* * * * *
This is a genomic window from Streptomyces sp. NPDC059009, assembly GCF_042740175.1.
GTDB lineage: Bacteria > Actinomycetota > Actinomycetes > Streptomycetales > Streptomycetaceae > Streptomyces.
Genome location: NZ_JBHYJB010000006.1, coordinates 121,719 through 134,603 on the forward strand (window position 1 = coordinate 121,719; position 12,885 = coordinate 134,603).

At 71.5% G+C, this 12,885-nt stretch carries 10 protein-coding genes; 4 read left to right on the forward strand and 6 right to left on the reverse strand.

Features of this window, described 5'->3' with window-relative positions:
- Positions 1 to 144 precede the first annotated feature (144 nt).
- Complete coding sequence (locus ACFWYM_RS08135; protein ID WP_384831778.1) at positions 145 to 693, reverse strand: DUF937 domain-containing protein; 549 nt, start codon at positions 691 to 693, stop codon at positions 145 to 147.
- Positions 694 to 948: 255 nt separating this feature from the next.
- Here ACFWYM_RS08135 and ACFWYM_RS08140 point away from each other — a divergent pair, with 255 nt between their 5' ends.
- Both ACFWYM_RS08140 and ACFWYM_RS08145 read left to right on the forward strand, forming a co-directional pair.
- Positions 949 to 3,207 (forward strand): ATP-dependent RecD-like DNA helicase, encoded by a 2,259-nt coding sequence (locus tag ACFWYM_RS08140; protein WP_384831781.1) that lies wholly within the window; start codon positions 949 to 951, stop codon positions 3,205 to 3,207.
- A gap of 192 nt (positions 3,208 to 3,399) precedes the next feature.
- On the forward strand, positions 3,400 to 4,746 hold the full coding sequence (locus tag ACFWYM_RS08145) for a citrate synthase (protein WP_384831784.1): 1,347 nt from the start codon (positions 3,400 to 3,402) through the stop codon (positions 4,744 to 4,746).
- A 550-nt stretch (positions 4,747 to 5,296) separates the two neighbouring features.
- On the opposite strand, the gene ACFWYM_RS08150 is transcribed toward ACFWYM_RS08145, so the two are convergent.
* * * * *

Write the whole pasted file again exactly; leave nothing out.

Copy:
This is a genomic window from Streptomyces sp. NPDC059009, assembly GCF_042740175.1.
GTDB lineage: Bacteria > Actinomycetota > Actinomycetes > Streptomycetales > Streptomycetaceae > Streptomyces.
Genome location: NZ_JBHYJB010000006.1, coordinates 121,719 through 134,603 on the forward strand (window position 1 = coordinate 121,719; position 12,885 = coordinate 134,603).

At 71.5% G+C, this 12,885-nt stretch carries 10 protein-coding genes; 4 read left to right on the forward strand and 6 right to left on the reverse strand.

Features of this window, described 5'->3' with window-relative positions:
- Positions 1 to 144 precede the first annotated feature (144 nt).
- Complete coding sequence (locus ACFWYM_RS08135; protein ID WP_384831778.1) at positions 145 to 693, reverse strand: DUF937 domain-containing protein; 549 nt, start codon at positions 691 to 693, stop codon at positions 145 to 147.
- Positions 694 to 948: 255 nt separating this feature from the next.
- Here ACFWYM_RS08135 and ACFWYM_RS08140 point away from each other — a divergent pair, with 255 nt between their 5' ends.
- Both ACFWYM_RS08140 and ACFWYM_RS08145 read left to right on the forward strand, forming a co-directional pair.
- Positions 949 to 3,207 (forward strand): ATP-dependent RecD-like DNA helicase, encoded by a 2,259-nt coding sequence (locus tag ACFWYM_RS08140; protein WP_384831781.1) that lies wholly within the window; start codon positions 949 to 951, stop codon positions 3,205 to 3,207.
- A gap of 192 nt (positions 3,208 to 3,399) precedes the next feature.
- On the forward strand, positions 3,400 to 4,746 hold the full coding sequence (locus tag ACFWYM_RS08145) for a citrate synthase (protein WP_384831784.1): 1,347 nt from the start codon (positions 3,400 to 3,402) through the stop codon (positions 4,744 to 4,746).
- A 550-nt stretch (positions 4,747 to 5,296) separates the two neighbouring features.
- On the opposite strand, the gene ACFWYM_RS08150 is transcribed toward ACFWYM_RS08145, so the two are convergent.